by Chimamanda Ngozi Adiche
I am such a big fan of Chimamanda’s books. I have read almost all of her works over the years—but I had yet to read this one (which is her first), so I knew it was time to finally dig into the beloved Purple Hibiscus.
If you’ve read summaries of this book, you’ve likely heard things like: “the oppressive regime,” “the oppressive father,” “the oppressive religion,” “the oppressive heat.” It sounds like a depressing story—but it’s not. A teenager finds her voice. She learns to laugh. She learns to run and play in a place where purple hibiscus grows. Chimamanda strikes a beautiful balance—there is a thread of joy and hope throughout, despite all of the terrible events that aren’t articulated but are still felt by the reader.
I found this such an enjoyable book to read. It is narrated by 15-year-old Kambili. She and her brother, Ja Ja, are the children of Eugene, a wealthy industrialist living in the town of Enugu. Their father, who can best be described as a religious fanatic, loves them dearly but needs them to conform to his every rigorous standard and strict ambitions for them. Thus, coming second in class is worse than failing completely.
The tale begins soon after there has been a coup in Nigeria. Eugene, who edits a newspaper that refuses to kowtow to anyone, employs an editor, whose critical writing attracts the fatal attention of the new regime’s hit men. The editor’s death only further exacerbates the stress Eugene always imposes on himself, and this in turn causes him to punish his children excessively to the point of causing them serious injury. At times he behaves like a Crusader, defending the faith of his own children by resorting to cruelties, which seem totally incompatible with the parental affection he always professes after inflicting a terrible punishment.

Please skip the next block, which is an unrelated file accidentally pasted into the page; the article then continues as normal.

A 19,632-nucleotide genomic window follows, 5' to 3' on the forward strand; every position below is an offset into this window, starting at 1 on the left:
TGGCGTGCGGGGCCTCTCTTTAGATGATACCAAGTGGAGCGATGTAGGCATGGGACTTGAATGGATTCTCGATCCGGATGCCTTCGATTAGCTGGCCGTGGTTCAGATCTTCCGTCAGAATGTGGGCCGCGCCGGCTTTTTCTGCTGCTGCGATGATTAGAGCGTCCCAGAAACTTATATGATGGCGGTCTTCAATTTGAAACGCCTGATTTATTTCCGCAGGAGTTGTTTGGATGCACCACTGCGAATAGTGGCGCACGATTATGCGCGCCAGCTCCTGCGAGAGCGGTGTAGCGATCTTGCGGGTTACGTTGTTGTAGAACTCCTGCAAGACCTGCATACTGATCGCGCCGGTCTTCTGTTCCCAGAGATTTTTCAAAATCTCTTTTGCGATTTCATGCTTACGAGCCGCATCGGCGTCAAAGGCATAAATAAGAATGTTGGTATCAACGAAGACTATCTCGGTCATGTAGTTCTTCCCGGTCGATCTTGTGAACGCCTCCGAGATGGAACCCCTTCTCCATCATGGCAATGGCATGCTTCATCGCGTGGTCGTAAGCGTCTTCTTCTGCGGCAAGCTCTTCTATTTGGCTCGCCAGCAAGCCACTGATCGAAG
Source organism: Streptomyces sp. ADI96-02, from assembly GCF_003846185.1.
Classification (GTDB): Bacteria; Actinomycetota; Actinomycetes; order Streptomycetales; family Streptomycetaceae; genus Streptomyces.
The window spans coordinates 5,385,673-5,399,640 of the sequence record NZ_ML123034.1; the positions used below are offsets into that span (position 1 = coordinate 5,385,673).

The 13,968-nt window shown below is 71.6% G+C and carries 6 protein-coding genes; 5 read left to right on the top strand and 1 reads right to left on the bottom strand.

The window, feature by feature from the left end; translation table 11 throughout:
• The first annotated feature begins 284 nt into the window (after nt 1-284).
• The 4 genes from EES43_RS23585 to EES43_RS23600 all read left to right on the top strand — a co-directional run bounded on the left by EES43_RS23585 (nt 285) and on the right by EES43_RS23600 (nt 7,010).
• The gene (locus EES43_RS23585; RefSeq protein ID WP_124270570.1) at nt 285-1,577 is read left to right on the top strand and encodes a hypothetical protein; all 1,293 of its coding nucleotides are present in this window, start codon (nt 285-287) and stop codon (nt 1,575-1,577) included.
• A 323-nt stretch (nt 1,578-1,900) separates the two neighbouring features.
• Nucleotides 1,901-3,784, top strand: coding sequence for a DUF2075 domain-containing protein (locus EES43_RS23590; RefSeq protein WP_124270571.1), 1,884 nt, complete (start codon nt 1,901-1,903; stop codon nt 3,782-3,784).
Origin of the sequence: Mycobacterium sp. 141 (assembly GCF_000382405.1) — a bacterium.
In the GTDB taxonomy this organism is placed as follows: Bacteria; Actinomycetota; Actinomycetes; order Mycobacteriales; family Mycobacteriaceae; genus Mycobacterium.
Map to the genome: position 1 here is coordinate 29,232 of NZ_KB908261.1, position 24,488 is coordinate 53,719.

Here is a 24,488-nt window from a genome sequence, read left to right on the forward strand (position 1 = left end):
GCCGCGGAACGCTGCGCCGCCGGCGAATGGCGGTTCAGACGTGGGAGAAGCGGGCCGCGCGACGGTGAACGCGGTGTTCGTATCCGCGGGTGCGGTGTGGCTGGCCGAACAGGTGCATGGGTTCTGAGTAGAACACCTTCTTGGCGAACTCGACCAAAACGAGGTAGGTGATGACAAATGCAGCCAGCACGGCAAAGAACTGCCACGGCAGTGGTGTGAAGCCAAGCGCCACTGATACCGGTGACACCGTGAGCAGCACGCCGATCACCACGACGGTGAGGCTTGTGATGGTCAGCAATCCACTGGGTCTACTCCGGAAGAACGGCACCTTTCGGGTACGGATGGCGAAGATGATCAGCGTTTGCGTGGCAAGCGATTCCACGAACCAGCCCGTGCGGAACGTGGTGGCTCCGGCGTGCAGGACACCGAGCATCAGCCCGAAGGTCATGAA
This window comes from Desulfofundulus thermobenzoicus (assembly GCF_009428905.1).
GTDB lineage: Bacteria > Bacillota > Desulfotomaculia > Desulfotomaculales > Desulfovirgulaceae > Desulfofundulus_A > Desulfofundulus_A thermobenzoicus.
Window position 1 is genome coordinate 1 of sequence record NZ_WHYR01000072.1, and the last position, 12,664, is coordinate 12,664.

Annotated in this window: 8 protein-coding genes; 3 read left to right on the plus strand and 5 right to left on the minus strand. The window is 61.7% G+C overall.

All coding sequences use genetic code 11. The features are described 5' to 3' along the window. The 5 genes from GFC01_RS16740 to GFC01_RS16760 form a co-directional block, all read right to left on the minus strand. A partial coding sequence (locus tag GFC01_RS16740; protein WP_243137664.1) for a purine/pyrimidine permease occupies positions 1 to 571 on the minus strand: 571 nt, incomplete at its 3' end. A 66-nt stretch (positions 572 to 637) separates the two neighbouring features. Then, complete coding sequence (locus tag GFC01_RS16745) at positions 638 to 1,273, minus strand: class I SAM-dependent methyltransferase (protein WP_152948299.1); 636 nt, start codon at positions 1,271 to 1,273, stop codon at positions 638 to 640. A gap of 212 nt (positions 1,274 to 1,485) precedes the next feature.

Aunty Ifeoma, Eugene’s widowed sister, lives and teaches at a university in Nsukka. She has three children and is also Christian, but has a far more easy-going approach to religion than her brother. For example, her children are allowed to watch television when the erratic power supply allows, and are also permitted to see and spend time with her and Eugene’s father, Papa-Nnukwu, who lives in Abba.
Kambili’s first visit to Nsukka is brief, but is the first of many for a variety of reasons, which I will not disclose so as to not spoil the book for anyone intending to read it. The more informal, though materially more difficult life in Nsukka provides Kambili with an increasingly more attractive contrast to the rigid, but more affluent life she and her brother lead in Enugu. As the political situation impinges more on Eugene’s life, the environment and atmosphere in his sister’s home in Nsukka becomes increasingly appealing to Kambili, as does the prospect of seeing Father Amadi.
Gently and beautifully, Chimamanda Ngozi Adiche describes the downfall of the family both in Enugu and in Nsukka, drawing us gradually towards an extraordinarily tragic ending. In telling her story, she introduces the reader to the customs, foods, and many other aspects of Nigerian life in an organic way that unfolds incredibly naturally, without making her narrative seem like a series of chapters of a geography book (as so many writers tend to do). This might be my favorite approach I’ve experienced for introducing readers to the Giant of Africa, Nigeria, in a way that resonates and reverberates long after the last page is turned.
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